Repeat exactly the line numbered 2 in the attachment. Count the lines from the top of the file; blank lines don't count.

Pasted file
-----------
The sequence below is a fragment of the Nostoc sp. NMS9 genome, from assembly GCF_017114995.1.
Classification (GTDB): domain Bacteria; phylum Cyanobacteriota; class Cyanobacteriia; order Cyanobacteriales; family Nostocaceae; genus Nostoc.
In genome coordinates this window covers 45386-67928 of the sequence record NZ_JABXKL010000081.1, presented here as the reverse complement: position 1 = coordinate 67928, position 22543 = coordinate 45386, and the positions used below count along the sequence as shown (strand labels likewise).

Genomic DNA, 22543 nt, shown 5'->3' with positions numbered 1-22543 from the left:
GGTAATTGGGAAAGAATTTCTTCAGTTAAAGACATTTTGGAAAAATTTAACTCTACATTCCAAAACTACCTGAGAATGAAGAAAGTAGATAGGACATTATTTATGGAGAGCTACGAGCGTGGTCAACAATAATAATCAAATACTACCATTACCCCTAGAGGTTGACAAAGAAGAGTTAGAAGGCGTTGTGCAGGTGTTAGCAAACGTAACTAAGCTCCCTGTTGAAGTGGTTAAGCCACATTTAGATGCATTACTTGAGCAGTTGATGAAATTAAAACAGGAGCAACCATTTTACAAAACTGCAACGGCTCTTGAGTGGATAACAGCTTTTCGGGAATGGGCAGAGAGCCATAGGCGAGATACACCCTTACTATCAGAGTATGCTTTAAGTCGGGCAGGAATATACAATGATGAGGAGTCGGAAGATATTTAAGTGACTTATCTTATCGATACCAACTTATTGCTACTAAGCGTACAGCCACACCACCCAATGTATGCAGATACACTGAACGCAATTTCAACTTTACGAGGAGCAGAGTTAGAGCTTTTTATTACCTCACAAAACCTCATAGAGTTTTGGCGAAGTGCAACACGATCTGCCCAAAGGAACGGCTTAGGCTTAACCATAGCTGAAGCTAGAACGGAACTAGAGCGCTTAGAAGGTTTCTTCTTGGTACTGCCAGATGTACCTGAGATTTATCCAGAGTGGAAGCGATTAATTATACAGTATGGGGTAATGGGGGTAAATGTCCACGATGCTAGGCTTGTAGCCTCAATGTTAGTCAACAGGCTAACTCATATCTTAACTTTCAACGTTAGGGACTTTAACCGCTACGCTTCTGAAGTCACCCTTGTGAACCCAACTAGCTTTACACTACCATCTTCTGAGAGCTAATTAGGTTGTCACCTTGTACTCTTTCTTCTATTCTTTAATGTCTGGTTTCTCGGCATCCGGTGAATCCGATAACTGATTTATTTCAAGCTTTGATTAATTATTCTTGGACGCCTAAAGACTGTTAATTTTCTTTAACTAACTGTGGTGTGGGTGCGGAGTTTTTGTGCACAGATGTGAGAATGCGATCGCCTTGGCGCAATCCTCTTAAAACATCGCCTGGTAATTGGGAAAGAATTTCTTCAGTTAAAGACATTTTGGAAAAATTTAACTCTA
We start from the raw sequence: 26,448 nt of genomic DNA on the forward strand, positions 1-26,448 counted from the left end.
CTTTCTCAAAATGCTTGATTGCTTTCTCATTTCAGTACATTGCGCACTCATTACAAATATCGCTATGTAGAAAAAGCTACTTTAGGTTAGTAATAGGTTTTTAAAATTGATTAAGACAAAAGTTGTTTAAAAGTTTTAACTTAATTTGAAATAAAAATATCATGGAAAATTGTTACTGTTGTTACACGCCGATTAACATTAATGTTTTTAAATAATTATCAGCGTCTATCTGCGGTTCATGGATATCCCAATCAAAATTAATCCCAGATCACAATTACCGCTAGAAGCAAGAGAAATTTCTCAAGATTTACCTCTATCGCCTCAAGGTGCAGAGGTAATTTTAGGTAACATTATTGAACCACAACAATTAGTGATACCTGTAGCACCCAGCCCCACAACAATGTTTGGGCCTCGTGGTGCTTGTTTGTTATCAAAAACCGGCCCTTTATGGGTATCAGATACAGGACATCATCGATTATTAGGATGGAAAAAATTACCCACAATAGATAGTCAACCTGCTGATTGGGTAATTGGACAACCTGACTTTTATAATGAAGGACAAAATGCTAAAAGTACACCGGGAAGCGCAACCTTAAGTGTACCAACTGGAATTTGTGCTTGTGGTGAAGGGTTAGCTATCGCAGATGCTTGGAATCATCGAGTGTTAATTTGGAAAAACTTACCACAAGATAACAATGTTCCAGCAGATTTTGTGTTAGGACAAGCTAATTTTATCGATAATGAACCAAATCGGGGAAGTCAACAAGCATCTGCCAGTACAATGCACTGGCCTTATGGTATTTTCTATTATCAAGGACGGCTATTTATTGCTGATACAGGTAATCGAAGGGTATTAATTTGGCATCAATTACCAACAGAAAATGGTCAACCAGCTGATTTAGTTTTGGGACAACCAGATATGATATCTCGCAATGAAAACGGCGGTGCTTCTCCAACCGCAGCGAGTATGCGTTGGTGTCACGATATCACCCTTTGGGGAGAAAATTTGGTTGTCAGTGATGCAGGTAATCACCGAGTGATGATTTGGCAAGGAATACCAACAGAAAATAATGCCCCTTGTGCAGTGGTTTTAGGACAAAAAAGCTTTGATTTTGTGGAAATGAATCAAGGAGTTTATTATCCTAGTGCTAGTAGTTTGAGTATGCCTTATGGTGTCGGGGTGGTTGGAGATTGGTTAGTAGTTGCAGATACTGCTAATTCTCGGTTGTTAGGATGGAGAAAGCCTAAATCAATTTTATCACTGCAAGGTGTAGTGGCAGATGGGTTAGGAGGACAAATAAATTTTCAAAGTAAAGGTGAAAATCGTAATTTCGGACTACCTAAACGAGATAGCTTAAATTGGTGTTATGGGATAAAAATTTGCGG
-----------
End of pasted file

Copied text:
Classification (GTDB): domain Bacteria; phylum Cyanobacteriota; class Cyanobacteriia; order Cyanobacteriales; family Nostocaceae; genus Nostoc.